Previous articles touched on the reasons we love this great sport and on aspects of physical preparation.
But what about your equipment?
If you want to make the most of your current abilities and open the door to continuing development, you will need to
use well-tuned, well-fitted equipment that leaves you free and agile.
This is a critical factor. Most skiers would make progress by attending to the issues below.
Here are three key issues to consider. Getting each one right gives you a real opportunity to move forwards to a new quality of performance.
1. Is your basic stance flat and free of strain?
You need to be able to relax with an efficient posture in your basic stance.
The combination of your stance width and the geometry of your equipment can induce strain, both in the lateral and the fore/aft planes.
If this is happening to you, and it happens to most people to a certain extent, then much of your effort is spent overcoming deficiencies in your set up.
Here’s a simple test: a good set up leaves you feeling free and agile, while a poor set up leaves you feeling clumsy and restricted.
These factors can also prevent you from having both feet flat in the snow, in your neutral, basic stance.
A flowing, effective performance is elusive if you’re fighting with your equipment.
The ideal situation is to achieve a fit that allows you to have both feet flat on the ground and your body free of strain when you are in your neutral, basic stance.
There are expert boot fitters who can fit your equipment to you, reducing strain and increasing freedom.
It is worthwhile finding out about this and making sure that your equipment is adapted to fit your body in all three planes of movement.
2. Is your equipment flexible enough for you?
That is an important issue when considering the choice of ski boots and is a consequence of the rapid development of equipment over several decades.
Along with the development of plastic boots and increased lateral stability, came the problem of reduced flexibility. That affects your ankle joints, laterally and in the fore and aft planes.
At the same time that the lateral rigidity gives rise to some of the problems discussed above, (“Is your basic stance flat and free of strain?”), the restrictions in the fore/aft plane cause more complicating factors.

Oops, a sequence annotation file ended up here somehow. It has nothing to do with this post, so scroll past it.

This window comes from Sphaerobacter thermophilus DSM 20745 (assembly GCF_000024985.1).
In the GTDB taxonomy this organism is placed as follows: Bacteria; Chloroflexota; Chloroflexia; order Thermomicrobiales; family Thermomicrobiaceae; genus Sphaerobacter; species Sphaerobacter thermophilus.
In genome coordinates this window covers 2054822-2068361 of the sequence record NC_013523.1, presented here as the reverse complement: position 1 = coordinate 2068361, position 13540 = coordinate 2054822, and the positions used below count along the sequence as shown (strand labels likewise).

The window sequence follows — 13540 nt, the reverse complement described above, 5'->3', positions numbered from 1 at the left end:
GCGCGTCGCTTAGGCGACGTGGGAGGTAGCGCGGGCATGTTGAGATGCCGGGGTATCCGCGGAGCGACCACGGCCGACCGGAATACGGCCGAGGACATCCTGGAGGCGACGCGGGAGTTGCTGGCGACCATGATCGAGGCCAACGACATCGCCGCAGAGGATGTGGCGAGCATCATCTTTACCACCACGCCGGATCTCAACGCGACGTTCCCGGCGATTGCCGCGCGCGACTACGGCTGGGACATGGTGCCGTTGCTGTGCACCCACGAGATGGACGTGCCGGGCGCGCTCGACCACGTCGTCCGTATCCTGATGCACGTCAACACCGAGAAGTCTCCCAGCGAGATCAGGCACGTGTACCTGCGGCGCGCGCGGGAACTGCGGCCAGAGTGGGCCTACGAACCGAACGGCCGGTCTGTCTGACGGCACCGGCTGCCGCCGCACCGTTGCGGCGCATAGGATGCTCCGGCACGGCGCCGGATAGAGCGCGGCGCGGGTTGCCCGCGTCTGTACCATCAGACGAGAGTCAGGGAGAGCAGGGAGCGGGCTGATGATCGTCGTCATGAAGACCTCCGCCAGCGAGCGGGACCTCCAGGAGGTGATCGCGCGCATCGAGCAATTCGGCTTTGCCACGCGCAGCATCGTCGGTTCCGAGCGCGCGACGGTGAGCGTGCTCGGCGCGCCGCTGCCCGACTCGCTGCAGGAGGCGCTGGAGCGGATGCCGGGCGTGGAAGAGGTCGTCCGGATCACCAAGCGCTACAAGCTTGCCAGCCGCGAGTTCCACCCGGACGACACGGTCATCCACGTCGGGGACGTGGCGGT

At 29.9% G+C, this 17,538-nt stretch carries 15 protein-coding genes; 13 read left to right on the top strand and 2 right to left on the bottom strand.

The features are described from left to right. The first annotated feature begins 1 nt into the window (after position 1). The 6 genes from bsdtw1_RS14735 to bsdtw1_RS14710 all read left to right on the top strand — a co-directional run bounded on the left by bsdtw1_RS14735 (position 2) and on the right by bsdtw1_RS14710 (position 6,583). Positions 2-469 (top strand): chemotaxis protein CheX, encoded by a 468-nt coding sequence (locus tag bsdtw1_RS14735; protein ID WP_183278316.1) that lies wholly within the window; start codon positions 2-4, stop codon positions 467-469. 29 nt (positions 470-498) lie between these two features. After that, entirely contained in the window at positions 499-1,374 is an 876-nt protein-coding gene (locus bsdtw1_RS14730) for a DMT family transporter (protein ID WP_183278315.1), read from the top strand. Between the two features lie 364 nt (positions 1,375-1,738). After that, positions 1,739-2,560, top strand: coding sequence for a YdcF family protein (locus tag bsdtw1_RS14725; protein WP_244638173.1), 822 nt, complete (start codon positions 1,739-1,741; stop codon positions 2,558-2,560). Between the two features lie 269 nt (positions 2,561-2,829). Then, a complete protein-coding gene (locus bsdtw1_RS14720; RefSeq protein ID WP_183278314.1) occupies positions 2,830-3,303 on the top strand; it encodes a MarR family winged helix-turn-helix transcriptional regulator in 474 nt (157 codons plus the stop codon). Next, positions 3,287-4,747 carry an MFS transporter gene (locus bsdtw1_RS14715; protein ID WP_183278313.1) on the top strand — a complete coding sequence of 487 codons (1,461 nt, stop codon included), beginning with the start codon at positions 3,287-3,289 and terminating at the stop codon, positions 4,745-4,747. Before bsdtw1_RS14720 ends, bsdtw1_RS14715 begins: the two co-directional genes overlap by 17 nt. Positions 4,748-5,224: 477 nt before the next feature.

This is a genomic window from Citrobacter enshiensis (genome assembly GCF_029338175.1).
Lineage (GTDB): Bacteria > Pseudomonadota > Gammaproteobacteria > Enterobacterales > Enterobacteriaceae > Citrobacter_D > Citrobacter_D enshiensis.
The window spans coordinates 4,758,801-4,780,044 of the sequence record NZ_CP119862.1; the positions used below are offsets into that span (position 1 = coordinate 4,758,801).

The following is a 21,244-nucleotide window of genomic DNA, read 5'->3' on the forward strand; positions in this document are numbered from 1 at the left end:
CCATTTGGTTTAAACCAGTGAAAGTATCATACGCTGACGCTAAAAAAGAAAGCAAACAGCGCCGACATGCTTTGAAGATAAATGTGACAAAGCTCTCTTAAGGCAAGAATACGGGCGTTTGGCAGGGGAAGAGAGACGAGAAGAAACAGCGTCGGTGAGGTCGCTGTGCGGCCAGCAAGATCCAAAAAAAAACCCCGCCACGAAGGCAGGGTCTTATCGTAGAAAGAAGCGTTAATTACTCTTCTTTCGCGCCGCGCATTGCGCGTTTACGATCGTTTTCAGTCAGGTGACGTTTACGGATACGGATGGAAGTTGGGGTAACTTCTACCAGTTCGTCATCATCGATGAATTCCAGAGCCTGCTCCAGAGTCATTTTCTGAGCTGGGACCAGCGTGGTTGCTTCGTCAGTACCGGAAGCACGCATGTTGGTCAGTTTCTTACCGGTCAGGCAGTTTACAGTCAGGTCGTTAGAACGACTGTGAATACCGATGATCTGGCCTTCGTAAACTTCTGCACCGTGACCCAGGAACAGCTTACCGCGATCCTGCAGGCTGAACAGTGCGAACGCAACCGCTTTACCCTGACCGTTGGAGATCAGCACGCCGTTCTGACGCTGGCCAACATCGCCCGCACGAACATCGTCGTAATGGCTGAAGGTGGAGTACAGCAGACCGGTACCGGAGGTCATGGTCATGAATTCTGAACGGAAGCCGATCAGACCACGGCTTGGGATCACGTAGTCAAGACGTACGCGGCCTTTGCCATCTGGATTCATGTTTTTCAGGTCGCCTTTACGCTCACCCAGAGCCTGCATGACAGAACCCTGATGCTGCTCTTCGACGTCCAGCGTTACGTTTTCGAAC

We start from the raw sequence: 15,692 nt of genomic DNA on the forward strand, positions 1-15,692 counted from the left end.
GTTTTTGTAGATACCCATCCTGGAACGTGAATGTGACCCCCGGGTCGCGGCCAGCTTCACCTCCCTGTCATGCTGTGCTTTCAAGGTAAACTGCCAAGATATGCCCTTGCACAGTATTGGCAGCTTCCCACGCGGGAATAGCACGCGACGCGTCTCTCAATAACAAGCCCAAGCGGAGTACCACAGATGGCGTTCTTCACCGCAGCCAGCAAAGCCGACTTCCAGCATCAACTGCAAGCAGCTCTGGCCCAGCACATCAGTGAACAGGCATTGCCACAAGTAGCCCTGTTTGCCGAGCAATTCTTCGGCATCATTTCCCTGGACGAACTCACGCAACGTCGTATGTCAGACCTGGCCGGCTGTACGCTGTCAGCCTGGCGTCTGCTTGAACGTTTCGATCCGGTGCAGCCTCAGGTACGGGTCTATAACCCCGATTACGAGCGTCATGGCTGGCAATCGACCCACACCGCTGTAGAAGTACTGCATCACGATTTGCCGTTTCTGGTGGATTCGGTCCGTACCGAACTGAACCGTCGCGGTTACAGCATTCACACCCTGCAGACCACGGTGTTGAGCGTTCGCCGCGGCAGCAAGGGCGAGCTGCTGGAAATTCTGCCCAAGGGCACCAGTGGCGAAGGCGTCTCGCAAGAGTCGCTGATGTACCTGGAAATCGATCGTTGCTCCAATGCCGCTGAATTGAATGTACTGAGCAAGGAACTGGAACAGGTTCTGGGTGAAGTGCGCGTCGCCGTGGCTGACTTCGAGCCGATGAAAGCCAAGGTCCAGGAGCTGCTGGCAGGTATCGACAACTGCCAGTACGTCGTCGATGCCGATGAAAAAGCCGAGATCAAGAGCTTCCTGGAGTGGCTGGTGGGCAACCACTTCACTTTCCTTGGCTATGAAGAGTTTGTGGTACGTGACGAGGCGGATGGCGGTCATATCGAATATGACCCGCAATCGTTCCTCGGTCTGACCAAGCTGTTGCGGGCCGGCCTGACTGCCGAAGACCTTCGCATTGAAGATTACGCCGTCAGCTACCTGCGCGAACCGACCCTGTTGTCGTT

Many skiers use a limited range of flexion and extension movements because their boots block their ankle joints in the fore/aft plane. Moving beyond this limited range will cause loss of balance fore or aft, which will misdirect the forces of the performance.
Accepting a restricted range of movement seems to be the lesser of two evils, and so many skiers accept this restriction.
The real solution is to liberate your range of movement by choosing boots that are not too stiff for you.
If your equipment blocks your movements, it’s not helping you. Do you really need those race boots, or have you been hyped?
3. Are your edges and bases in top condition?
Simply put, for a basic set up for your skis, you need flat bases, with great glide qualities. The old school setup of smooth, well formed, sharp edges at 90 degrees to the bases has been improved by introducing a base bevel (perhaps half a degree or one degree) and side bevel (cut back to 89 or 88 degrees).
Some specialised ski shops offer a hand finished tuning service that achieves this, but you can also learn to do it for yourself. There are great hand tools available to help you get the job done.
Yes, it does take practice, like everything else, but
using well-tuned equipment is an absolute joy. Using poorly tuned, or un-tuned equipment is not.
Yes, it does make that much difference. You’ll feel it, on every curve.
We can combine the issues raised above into one solution:
Use well tuned, well-fitted equipment that leaves you free and agile.
Your performance will flourish, and you will enjoy this great sport even more!